by Matt Porter
reviewed on PC
Back to the 70s
In Crookz: The Big Heist the stakes are high. Staying faithful to its heist influences, the game revolves around a group of thieves, each with their unique set of skills. It’s got the funky style of the 70s. It’s got the zany story that’s way more expansive than it has any right to be. It’s got all the gadgets that would make even James Bond jealous. Yet despite having all these things that you fully expect from any heist themed game, Crookz stands unique in that no one has made any game like this before.
Right from the start you’re stealing priceless artifacts from high security locations, and it only becomes crazier from there. Levels range from casinos and prison breaks, to famous museums and even a nuclear power plant. You’re not just worrying about security guards or the cops either, because like every good heist story, there has to be a big, bad villain.
Crookz is a game where tactics are key. If a guard manages to catch just one member of your team, it’s game over. If you trigger too many alarms or get spotted on too many security cameras, your heat level rises too high and it’s game over. So, you have to use the skills of your team and all the tools at your disposal to make sure that doesn’t happen. It helps that you can pause the action at any time. So if you see someone is about to run into trouble, you can tap the spacebar and get them to turn around. A handy feature is the action queue. While paused, you can set up an unlimited number of actions, and you can even get your crew members to wait at a certain location and then continue on your command. It’s tough to pull off, but when you set up a queue and watch everything unfold just as you planned, it’s highly satisfying.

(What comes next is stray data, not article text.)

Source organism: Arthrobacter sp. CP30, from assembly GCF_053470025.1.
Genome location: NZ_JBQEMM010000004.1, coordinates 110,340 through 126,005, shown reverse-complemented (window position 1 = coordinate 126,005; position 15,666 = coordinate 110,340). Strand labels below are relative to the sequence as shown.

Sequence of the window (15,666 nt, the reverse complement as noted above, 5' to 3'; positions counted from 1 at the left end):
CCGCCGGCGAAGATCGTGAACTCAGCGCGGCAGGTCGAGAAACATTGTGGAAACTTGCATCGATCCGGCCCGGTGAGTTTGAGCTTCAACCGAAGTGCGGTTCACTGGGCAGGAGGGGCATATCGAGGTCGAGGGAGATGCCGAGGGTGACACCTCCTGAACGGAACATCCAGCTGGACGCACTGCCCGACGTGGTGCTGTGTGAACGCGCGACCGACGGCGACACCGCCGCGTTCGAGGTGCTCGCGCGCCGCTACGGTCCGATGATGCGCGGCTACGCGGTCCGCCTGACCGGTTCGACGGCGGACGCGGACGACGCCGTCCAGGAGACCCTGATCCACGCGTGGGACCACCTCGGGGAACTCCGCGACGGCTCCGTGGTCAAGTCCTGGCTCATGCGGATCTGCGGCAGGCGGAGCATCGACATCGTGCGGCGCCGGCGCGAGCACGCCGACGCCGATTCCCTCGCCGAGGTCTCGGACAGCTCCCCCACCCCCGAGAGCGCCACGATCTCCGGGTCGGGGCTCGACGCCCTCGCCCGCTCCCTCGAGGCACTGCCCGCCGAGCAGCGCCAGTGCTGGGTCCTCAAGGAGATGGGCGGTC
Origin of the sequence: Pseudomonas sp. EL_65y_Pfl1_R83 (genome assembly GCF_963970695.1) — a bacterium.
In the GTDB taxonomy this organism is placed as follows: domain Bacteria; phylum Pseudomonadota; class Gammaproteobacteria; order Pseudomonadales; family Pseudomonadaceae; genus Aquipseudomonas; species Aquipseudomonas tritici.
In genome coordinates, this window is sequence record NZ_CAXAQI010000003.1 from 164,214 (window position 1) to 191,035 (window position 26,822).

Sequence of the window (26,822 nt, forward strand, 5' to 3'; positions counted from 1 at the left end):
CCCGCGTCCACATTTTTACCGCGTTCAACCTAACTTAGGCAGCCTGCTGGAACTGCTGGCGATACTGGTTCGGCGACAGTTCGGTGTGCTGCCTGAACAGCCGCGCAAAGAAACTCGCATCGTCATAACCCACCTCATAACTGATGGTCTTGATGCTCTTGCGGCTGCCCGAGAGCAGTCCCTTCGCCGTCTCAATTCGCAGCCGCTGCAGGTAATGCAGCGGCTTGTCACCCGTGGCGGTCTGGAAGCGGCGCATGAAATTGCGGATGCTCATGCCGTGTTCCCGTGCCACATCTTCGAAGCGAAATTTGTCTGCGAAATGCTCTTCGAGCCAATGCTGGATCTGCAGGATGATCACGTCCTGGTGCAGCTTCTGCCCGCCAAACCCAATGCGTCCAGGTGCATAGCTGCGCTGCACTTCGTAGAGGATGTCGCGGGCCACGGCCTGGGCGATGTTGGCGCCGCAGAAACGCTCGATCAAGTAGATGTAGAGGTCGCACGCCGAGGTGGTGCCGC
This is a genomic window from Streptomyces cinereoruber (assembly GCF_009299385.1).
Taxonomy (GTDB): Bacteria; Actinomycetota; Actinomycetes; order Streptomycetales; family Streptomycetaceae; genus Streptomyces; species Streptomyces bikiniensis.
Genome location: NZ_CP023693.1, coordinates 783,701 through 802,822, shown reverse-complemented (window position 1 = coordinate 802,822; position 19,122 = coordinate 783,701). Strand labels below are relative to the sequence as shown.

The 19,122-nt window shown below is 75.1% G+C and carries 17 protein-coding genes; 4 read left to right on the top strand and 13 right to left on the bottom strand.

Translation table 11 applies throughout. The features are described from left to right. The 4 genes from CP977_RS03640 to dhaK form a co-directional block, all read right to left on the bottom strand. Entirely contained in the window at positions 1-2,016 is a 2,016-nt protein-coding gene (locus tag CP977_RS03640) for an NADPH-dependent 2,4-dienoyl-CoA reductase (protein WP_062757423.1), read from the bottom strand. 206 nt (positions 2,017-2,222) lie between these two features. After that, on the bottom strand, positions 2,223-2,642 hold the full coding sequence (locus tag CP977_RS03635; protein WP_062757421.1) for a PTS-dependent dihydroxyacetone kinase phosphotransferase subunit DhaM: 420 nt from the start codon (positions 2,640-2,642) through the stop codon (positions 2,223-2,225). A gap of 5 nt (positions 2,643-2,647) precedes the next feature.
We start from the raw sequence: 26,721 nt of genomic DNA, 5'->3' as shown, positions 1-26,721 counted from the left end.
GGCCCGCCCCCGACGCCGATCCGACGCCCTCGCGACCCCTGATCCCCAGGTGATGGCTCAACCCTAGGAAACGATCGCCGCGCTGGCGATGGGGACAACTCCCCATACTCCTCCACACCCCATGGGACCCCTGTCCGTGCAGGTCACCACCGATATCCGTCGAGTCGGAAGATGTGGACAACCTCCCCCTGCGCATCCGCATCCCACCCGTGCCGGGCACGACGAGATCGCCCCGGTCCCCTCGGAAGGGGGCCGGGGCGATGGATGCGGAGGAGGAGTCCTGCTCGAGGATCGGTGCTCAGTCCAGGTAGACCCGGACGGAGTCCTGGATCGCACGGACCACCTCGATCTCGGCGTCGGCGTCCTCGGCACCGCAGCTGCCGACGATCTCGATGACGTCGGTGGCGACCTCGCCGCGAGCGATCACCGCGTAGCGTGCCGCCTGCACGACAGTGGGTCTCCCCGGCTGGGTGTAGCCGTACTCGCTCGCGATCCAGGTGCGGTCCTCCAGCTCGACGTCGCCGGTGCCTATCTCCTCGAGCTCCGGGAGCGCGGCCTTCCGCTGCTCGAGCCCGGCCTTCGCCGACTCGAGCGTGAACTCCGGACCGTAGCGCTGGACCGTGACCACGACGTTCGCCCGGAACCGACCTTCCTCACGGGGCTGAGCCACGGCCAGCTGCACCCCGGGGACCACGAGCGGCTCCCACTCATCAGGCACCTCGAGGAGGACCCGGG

Expanding your crew
You start out with a small team, and slowly add new members along the way. You’ve got the burly bruiser who can knock out guards, the contortionist who can fit through air vents, the locksmith who can open most doors, and so on. You might even meet a robot along the way. However, you won’t be taking them all on every mission. Sometimes a specific character has to go along, but for the most part, you’ll be hand-picking your team based on the given situation.
Before the heist begins you get to take a look at the entire layout of the area. Guard patrol routes, cameras, laser barriers, and how everything is connected. If you spot a locked guard room that features a terminal to turn off all the nearby cameras, you’ll probably want to bring the locksmith along. If there are a bunch of guards, you might want to bring the sneaky lady who can slip behind them without being seen (despite her huge afro).
There’s a remarkable amount of depth to what you can do, and your options grow and grow as you progress through the game. Each character has four skills which unlock after completing certain missions. The contortionist can fit through air vents, but over time she’ll be able to hop and skip her way through laser barriers like they weren’t even there. The tech expert can hack terminals to open doors and cut off electronics, but further down the line he’ll be able to do things like put security cameras on loops to allow your team to waltz through undetected.
Large number of tools at your disposal. Stays true to heist influences.
Variety of tools is not matched by variety of levels. Action is formulaic once you’ve figured out what to do.